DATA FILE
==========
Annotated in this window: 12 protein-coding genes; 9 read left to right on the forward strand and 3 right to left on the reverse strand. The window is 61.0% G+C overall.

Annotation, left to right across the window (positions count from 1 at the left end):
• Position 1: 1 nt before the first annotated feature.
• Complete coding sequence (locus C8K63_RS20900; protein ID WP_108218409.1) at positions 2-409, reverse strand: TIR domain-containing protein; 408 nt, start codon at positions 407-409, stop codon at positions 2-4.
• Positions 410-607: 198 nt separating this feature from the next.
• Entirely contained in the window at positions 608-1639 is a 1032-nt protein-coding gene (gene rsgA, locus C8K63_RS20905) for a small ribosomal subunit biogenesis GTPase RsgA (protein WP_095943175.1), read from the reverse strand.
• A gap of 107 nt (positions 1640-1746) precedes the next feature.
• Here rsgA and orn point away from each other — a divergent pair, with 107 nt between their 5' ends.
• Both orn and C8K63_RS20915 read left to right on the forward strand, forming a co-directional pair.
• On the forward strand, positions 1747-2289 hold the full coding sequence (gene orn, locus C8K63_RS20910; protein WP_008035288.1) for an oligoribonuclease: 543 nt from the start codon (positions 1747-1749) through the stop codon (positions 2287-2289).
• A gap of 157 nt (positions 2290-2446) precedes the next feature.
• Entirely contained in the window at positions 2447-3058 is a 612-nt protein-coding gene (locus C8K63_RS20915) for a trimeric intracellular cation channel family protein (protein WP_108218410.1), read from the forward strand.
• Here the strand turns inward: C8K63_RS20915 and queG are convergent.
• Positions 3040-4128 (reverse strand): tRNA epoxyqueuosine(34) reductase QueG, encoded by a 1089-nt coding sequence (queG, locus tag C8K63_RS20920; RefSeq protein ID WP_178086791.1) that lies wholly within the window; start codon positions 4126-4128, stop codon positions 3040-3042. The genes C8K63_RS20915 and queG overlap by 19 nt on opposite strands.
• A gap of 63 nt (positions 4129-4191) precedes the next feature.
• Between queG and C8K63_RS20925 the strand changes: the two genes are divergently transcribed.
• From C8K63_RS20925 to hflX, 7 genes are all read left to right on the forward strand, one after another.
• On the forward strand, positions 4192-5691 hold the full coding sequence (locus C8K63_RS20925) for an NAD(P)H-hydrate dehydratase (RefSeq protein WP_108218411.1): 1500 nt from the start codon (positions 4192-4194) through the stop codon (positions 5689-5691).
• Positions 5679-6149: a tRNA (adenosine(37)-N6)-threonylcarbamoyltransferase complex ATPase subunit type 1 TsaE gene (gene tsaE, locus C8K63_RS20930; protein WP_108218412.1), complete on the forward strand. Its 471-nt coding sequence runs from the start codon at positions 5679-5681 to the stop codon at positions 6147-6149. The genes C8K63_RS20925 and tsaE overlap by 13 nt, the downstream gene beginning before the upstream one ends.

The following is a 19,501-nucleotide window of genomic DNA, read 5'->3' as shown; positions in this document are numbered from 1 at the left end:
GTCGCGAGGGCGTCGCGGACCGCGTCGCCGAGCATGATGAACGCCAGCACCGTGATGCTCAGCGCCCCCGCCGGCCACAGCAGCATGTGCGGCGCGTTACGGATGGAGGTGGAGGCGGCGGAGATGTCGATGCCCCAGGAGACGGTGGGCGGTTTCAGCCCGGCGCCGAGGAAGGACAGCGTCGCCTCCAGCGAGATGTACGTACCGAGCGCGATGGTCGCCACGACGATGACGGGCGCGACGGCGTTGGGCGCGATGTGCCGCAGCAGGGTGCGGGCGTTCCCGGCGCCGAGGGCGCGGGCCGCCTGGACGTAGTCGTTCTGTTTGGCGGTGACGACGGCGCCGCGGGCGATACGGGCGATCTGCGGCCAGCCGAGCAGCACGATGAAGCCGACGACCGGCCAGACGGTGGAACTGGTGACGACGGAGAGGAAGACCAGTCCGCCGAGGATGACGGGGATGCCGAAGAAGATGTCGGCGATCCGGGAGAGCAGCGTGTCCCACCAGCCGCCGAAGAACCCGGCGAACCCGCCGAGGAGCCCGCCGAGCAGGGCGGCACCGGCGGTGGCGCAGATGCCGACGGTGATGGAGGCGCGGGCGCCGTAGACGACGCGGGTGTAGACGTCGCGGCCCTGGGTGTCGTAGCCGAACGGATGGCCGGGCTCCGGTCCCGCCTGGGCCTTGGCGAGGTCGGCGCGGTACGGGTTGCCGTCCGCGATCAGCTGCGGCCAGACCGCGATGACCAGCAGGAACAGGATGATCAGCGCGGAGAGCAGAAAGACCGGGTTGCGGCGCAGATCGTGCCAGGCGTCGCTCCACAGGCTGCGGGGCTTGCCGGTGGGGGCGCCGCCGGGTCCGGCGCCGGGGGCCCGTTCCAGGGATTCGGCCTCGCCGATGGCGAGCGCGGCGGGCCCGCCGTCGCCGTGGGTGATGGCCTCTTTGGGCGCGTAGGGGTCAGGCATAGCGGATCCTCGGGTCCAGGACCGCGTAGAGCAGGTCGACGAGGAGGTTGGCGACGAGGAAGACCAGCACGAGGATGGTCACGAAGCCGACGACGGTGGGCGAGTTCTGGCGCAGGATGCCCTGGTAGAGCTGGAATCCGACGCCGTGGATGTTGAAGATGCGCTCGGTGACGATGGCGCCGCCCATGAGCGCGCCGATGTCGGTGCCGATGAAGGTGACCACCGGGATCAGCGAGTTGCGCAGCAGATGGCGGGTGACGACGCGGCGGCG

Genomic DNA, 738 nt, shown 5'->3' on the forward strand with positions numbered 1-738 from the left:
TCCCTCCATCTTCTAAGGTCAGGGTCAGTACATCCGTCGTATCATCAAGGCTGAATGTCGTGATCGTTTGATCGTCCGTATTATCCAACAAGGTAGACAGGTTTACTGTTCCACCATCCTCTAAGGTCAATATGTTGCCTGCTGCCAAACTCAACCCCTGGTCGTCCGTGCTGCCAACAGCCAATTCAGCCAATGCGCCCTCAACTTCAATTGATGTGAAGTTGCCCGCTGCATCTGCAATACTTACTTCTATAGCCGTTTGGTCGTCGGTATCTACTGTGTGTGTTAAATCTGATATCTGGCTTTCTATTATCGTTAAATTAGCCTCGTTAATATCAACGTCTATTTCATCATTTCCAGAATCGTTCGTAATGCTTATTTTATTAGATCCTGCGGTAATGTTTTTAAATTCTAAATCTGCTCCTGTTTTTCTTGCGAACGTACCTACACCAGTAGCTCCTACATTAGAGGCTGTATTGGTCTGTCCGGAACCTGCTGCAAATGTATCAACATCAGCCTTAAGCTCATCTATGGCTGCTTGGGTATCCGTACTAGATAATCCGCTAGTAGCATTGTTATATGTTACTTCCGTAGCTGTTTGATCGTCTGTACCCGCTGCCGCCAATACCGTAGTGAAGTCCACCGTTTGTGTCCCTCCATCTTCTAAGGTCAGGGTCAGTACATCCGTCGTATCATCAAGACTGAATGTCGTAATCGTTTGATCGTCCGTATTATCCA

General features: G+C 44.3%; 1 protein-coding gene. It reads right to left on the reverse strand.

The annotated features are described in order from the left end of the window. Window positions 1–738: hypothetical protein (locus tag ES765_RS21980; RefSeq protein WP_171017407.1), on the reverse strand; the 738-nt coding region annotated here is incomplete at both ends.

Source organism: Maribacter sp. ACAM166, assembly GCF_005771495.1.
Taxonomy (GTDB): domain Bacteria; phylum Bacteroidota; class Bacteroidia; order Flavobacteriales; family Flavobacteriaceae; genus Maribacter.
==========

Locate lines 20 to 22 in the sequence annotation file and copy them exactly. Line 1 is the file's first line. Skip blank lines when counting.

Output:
The following is a 19,501-nucleotide window of genomic DNA, read 5'->3' as shown; positions in this document are numbered from 1 at the left end:
GTCGCGAGGGCGTCGCGGACCGCGTCGCCGAGCATGATGAACGCCAGCACCGTGATGCTCAGCGCCCCCGCCGGCCACAGCAGCATGTGCGGCGCGTTACGGATGGAGGTGGAGGCGGCGGAGATGTCGATGCCCCAGGAGACGGTGGGCGGTTTCAGCCCGGCGCCGAGGAAGGACAGCGTCGCCTCCAGCGAGATGTACGTACCGAGCGCGATGGTCGCCACGACGATGACGGGCGCGACGGCGTTGGGCGCGATGTGCCGCAGCAGGGTGCGGGCGTTCCCGGCGCCGAGGGCGCGGGCCGCCTGGACGTAGTCGTTCTGTTTGGCGGTGACGACGGCGCCGCGGGCGATACGGGCGATCTGCGGCCAGCCGAGCAGCACGATGAAGCCGACGACCGGCCAGACGGTGGAACTGGTGACGACGGAGAGGAAGACCAGTCCGCCGAGGATGACGGGGATGCCGAAGAAGATGTCGGCGATCCGGGAGAGCAGCGTGTCCCACCAGCCGCCGAAGAACCCGGCGAACCCGCCGAGGAGCCCGCCGAGCAGGGCGGCACCGGCGGTGGCGCAGATGCCGACGGTGATGGAGGCGCGGGCGCCGTAGACGACGCGGGTGTAGACGTCGCGGCCCTGGGTGTCGTAGCCGAACGGATGGCCGGGCTCCGGTCCCGCCTGGGCCTTGGCGAGGTCGGCGCGGTACGGGTTGCCGTCCGCGATCAGCTGCGGCCAGACCGCGATGACCAGCAGGAACAGGATGATCAGCGCGGAGAGCAGAAAGACCGGGTTGCGGCGCAGATCGTGCCAGGCGTCGCTCCACAGGCTGCGGGGCTTGCCGGTGGGGGCGCCGCCGGGTCCGGCGCCGGGGGCCCGTTCCAGGGATTCGGCCTCGCCGATGGCGAGCGCGGCGGGCCCGCCGTCGCCGTGGGTGATGGCCTCTTTGGGCGCGTAGGGGTCAGGCATAGCGGATCCTCGGGTCCAGGACCGCGTAGAGCAGGTCGACGAGGAGGTTGGCGACGAGGAAGACCAGCACGAGGATGGTCACGAAGCCGACGACGGTGGGCGAGTTCTGGCGCAGGATGCCCTGGTAGAGCTGGAATCCGACGCCGTGGATGTTGAAGATGCGCTCGGTGACGATGGCGCCGCCCATGAGCGCGCCGATGTCGGTGCCGATGAAGGTGACCACCGGGATCAGCGAGTTGCGCAGCAGATGGCGGGTGACGACGCGGCGGCG

Genomic DNA, 738 nt, shown 5'->3' on the forward strand with positions numbered 1-738 from the left: